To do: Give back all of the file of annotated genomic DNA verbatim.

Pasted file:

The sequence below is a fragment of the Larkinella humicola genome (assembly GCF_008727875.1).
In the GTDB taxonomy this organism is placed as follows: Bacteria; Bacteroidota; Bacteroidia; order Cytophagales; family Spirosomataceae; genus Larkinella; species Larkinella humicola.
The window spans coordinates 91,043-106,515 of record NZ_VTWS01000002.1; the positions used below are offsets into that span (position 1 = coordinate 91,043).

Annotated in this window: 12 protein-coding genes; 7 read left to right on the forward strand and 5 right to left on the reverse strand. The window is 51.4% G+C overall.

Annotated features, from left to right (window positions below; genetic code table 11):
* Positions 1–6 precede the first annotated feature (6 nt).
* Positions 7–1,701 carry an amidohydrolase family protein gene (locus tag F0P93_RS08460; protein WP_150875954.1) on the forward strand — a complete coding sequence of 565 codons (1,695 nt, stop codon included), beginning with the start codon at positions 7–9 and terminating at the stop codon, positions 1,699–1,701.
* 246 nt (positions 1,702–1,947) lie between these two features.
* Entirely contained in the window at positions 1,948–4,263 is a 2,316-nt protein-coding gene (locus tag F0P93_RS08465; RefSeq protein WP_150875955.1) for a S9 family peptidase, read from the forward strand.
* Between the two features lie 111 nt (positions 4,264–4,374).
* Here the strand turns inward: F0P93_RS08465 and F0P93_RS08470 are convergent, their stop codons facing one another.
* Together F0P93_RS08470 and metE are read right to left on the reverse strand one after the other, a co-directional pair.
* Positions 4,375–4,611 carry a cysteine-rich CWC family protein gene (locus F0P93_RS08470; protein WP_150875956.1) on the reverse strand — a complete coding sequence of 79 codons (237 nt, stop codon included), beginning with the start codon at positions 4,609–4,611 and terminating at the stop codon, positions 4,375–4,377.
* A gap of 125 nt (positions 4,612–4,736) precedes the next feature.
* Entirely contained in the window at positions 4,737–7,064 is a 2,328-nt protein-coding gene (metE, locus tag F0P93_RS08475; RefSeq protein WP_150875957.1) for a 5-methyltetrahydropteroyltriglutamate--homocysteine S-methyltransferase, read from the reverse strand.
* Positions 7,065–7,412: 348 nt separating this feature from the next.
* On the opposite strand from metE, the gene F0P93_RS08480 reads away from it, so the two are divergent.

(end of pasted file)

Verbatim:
The sequence below is a fragment of the Larkinella humicola genome (assembly GCF_008727875.1).
In the GTDB taxonomy this organism is placed as follows: Bacteria; Bacteroidota; Bacteroidia; order Cytophagales; family Spirosomataceae; genus Larkinella; species Larkinella humicola.
The window spans coordinates 91,043-106,515 of record NZ_VTWS01000002.1; the positions used below are offsets into that span (position 1 = coordinate 91,043).

Annotated in this window: 12 protein-coding genes; 7 read left to right on the forward strand and 5 right to left on the reverse strand. The window is 51.4% G+C overall.

Annotated features, from left to right (window positions below; genetic code table 11):
* Positions 1–6 precede the first annotated feature (6 nt).
* Positions 7–1,701 carry an amidohydrolase family protein gene (locus tag F0P93_RS08460; protein WP_150875954.1) on the forward strand — a complete coding sequence of 565 codons (1,695 nt, stop codon included), beginning with the start codon at positions 7–9 and terminating at the stop codon, positions 1,699–1,701.
* 246 nt (positions 1,702–1,947) lie between these two features.
* Entirely contained in the window at positions 1,948–4,263 is a 2,316-nt protein-coding gene (locus tag F0P93_RS08465; RefSeq protein WP_150875955.1) for a S9 family peptidase, read from the forward strand.
* Between the two features lie 111 nt (positions 4,264–4,374).
* Here the strand turns inward: F0P93_RS08465 and F0P93_RS08470 are convergent, their stop codons facing one another.
* Together F0P93_RS08470 and metE are read right to left on the reverse strand one after the other, a co-directional pair.
* Positions 4,375–4,611 carry a cysteine-rich CWC family protein gene (locus F0P93_RS08470; protein WP_150875956.1) on the reverse strand — a complete coding sequence of 79 codons (237 nt, stop codon included), beginning with the start codon at positions 4,609–4,611 and terminating at the stop codon, positions 4,375–4,377.
* A gap of 125 nt (positions 4,612–4,736) precedes the next feature.
* Entirely contained in the window at positions 4,737–7,064 is a 2,328-nt protein-coding gene (metE, locus tag F0P93_RS08475; RefSeq protein WP_150875957.1) for a 5-methyltetrahydropteroyltriglutamate--homocysteine S-methyltransferase, read from the reverse strand.
* Positions 7,065–7,412: 348 nt separating this feature from the next.
* On the opposite strand from metE, the gene F0P93_RS08480 reads away from it, so the two are divergent.